Most of the time using NUnit is very straight forward. Recently however I needed to add some functionality that will make life a little bit easier. In this post I'll show how to add some setup code that will be executed once at the start of the test run.
Why is this useful? actually I don't have a clear answer. Here are some reasons I came up with :
- Run some special set up code which is just to costly to run at every setup (even if only for class setup).
- Transparently enforce some logic on all tests (i.e. without the need for other programmer to explicitly add that logic)
- you want to add some special behavior to the test runner
NUnit Event Listeners
NUnit has several extension points that will adding almost any kind of logic to the framework. Ben Hall has posted some time back a great article describing the various possibilities For my needs (which are described here) I have been using the Event Listener extension point. Here's the class implementing the event listener:
[NUnitAddinAttribute(Type=ExtensionType.Core,Name = "My Add In",Description="A Demo for Run Setup Code")]
public class CTestingAddin : IAddin, EventListener
#region IAddin Members
public bool Install(IExtensionHost host)
IExtensionPoint listeners = host.GetExtensionPoint("EventListeners");
if (listeners == null)
#region EventListener Members
public void RunStarted(
string name, int testCount)
//Do Set up logic Here
public void RunFinished(Exception exception)
public void RunFinished(TestResult result)
public void SuiteFinished(TestSuiteResult result)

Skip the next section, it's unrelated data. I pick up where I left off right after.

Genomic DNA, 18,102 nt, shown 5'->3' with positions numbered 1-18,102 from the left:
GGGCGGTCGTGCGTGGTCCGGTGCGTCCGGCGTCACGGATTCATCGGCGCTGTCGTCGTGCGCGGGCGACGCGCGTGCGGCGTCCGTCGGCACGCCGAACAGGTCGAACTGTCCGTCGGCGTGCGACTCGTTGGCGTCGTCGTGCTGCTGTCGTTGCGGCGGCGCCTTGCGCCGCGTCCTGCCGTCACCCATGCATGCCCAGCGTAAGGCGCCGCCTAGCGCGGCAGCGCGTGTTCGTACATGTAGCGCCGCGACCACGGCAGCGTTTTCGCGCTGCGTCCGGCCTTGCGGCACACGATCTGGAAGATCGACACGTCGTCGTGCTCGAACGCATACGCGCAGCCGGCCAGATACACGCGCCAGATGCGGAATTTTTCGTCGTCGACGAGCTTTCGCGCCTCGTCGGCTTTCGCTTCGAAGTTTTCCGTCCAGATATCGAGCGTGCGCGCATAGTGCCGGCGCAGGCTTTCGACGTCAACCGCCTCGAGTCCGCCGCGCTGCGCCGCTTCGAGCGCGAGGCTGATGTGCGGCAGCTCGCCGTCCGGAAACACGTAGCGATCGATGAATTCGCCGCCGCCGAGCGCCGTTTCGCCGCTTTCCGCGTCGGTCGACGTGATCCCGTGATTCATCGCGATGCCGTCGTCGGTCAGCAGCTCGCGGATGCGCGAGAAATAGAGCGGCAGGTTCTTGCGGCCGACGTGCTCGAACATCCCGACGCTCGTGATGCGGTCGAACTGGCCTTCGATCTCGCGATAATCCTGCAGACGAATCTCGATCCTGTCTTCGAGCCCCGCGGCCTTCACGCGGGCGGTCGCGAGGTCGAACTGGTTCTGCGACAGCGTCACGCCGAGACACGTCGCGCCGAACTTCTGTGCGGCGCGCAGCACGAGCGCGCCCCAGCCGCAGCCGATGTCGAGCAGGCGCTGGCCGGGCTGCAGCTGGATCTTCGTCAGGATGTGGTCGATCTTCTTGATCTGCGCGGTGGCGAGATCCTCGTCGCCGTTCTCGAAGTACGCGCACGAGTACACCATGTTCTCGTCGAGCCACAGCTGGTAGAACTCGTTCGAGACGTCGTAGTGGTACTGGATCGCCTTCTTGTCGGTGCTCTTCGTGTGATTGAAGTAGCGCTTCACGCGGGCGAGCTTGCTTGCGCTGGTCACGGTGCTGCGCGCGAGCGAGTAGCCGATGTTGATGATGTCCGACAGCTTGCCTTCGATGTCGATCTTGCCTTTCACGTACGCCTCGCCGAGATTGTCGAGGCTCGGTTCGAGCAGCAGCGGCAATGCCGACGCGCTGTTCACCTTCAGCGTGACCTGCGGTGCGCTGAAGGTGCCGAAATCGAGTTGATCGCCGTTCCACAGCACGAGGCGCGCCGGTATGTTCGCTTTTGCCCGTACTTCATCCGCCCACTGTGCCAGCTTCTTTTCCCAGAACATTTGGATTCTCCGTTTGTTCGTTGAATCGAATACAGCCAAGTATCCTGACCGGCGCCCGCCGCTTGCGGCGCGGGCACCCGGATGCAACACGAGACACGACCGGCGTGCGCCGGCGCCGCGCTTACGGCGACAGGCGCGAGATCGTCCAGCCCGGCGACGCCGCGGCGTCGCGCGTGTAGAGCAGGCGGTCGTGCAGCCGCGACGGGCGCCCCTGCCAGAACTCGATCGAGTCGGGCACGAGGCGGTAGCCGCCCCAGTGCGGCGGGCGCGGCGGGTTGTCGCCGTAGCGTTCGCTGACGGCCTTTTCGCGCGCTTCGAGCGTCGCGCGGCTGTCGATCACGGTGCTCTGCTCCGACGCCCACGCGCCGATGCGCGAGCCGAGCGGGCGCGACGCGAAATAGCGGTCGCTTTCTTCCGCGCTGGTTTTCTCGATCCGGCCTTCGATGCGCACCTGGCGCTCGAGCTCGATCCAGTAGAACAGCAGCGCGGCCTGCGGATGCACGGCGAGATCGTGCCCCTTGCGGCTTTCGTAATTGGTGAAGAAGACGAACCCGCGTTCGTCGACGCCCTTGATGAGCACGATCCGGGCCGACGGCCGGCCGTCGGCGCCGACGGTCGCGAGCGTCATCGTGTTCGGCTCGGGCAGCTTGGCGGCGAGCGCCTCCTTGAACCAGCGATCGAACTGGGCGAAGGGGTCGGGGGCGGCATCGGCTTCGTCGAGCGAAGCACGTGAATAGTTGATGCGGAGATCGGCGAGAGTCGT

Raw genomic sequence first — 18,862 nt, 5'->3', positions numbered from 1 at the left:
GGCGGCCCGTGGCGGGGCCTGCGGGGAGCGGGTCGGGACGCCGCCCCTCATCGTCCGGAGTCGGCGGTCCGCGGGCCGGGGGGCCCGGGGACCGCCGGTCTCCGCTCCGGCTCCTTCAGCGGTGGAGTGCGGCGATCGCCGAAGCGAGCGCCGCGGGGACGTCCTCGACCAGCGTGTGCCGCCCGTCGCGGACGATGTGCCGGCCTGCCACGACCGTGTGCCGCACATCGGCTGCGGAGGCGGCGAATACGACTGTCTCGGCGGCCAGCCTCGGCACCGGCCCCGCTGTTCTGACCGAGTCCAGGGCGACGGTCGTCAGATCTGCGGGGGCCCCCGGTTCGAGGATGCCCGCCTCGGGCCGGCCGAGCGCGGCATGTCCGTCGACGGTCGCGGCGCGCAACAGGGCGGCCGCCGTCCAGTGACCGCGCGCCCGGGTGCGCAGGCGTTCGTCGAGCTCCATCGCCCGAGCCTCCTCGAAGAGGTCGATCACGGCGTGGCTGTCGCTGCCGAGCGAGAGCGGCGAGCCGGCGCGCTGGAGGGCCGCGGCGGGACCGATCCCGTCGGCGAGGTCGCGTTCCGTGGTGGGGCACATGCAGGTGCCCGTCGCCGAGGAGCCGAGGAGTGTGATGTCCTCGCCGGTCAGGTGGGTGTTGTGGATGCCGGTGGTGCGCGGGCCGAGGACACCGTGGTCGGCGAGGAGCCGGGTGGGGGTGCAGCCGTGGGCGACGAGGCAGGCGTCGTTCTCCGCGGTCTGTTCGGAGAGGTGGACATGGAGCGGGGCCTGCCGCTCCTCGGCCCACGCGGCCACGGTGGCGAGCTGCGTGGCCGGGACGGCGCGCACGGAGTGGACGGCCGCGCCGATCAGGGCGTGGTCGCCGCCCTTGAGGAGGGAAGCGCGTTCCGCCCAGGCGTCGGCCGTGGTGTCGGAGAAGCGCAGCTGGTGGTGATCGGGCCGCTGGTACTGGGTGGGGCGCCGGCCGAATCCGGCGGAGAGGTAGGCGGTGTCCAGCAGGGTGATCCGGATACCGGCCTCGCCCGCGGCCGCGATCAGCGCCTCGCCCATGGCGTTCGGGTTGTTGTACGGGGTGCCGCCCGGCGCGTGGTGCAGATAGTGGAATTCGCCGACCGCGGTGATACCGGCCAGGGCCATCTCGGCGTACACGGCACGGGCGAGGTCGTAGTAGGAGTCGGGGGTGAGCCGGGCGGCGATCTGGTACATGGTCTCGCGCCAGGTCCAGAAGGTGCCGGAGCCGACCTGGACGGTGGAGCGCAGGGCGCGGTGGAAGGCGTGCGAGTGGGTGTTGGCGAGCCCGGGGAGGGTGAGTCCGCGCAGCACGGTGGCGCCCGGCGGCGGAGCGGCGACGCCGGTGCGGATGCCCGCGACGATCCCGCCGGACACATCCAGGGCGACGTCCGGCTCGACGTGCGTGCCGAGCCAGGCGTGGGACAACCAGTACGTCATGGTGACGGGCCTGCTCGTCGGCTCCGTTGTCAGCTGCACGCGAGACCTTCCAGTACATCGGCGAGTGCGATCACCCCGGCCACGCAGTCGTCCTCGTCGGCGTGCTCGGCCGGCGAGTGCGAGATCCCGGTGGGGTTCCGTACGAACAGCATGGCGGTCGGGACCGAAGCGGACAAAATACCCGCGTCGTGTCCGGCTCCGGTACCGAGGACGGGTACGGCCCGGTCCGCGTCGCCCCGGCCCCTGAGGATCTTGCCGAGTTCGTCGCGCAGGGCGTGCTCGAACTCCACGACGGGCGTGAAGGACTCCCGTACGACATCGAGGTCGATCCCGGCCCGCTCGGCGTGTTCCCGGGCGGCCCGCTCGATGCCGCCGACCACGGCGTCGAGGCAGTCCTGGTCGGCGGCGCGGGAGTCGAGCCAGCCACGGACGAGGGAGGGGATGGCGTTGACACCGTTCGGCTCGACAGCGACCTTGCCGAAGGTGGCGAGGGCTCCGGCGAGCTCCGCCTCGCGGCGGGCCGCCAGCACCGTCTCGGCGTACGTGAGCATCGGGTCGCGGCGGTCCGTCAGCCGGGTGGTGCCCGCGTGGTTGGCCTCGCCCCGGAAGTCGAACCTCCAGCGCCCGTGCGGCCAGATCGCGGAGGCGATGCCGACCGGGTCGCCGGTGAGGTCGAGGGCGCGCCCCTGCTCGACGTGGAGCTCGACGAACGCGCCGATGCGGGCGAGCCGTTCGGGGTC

public void SuiteStarted(TestName testName)
public void TestFinished(TestCaseResult result)
public void TestOutput(TestOutput testOutput)
public void TestStarted(TestName testName)
public void UnhandledException(Exception exception)
Deployment and execution
That's all the code needed and it can be wrapped as a simple class library (dll). The dll created will need to reference the nunit.core and nunit.core.interfaces. To deploy just copy the dll to the NUnit bin\addin directory. To verify it was properly deployed open the NUnit GUI and check the tools menu under add-in to see that the add-in is there.
I will finish with two tips that will make life easier to run and debug the code.
- Its worth while to add a post build event that will deploy the add-in in into NUnit directory at the end of a successful build. In order to do that open the add-in project property and the following to Post build Event Command Line: copy $(TargetPath) <NUnit Directory>\bin\addins.
- A convenient way to debug the add-in is to put the NUnit GUI as the "Start action" of the Add-in project. This will enable putting break points normally in the code. (another option is to use the Attach To Process mechanism Ben has suggested).